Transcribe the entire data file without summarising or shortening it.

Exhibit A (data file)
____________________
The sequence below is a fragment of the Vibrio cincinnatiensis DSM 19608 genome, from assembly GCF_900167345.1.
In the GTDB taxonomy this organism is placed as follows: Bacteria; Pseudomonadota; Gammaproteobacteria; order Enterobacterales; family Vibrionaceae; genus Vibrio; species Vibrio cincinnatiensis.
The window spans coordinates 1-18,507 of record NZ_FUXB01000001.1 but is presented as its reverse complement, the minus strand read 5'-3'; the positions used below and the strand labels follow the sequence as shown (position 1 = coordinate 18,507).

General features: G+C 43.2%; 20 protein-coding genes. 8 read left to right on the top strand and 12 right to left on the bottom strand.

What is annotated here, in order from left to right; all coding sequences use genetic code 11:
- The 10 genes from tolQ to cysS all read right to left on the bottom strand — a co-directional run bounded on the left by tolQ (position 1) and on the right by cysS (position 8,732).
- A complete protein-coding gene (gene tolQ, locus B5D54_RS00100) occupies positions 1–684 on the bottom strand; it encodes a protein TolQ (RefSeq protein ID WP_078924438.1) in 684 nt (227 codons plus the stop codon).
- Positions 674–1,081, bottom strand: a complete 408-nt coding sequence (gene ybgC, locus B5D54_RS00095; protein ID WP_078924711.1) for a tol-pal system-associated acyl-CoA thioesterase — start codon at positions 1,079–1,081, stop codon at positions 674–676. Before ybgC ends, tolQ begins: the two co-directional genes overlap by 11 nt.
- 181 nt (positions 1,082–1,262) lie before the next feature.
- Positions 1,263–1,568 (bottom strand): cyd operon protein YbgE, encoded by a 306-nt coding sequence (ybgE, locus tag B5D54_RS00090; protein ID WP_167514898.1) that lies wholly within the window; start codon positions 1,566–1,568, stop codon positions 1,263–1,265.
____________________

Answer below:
The sequence below is a fragment of the Vibrio cincinnatiensis DSM 19608 genome, from assembly GCF_900167345.1.
In the GTDB taxonomy this organism is placed as follows: Bacteria; Pseudomonadota; Gammaproteobacteria; order Enterobacterales; family Vibrionaceae; genus Vibrio; species Vibrio cincinnatiensis.
The window spans coordinates 1-18,507 of record NZ_FUXB01000001.1 but is presented as its reverse complement, the minus strand read 5'-3'; the positions used below and the strand labels follow the sequence as shown (position 1 = coordinate 18,507).

General features: G+C 43.2%; 20 protein-coding genes. 8 read left to right on the top strand and 12 right to left on the bottom strand.

What is annotated here, in order from left to right; all coding sequences use genetic code 11:
- The 10 genes from tolQ to cysS all read right to left on the bottom strand — a co-directional run bounded on the left by tolQ (position 1) and on the right by cysS (position 8,732).
- A complete protein-coding gene (gene tolQ, locus B5D54_RS00100) occupies positions 1–684 on the bottom strand; it encodes a protein TolQ (RefSeq protein ID WP_078924438.1) in 684 nt (227 codons plus the stop codon).
- Positions 674–1,081, bottom strand: a complete 408-nt coding sequence (gene ybgC, locus B5D54_RS00095; protein ID WP_078924711.1) for a tol-pal system-associated acyl-CoA thioesterase — start codon at positions 1,079–1,081, stop codon at positions 674–676. Before ybgC ends, tolQ begins: the two co-directional genes overlap by 11 nt.
- 181 nt (positions 1,082–1,262) lie before the next feature.
- Positions 1,263–1,568 (bottom strand): cyd operon protein YbgE, encoded by a 306-nt coding sequence (ybgE, locus tag B5D54_RS00090; protein ID WP_167514898.1) that lies wholly within the window; start codon positions 1,566–1,568, stop codon positions 1,263–1,265.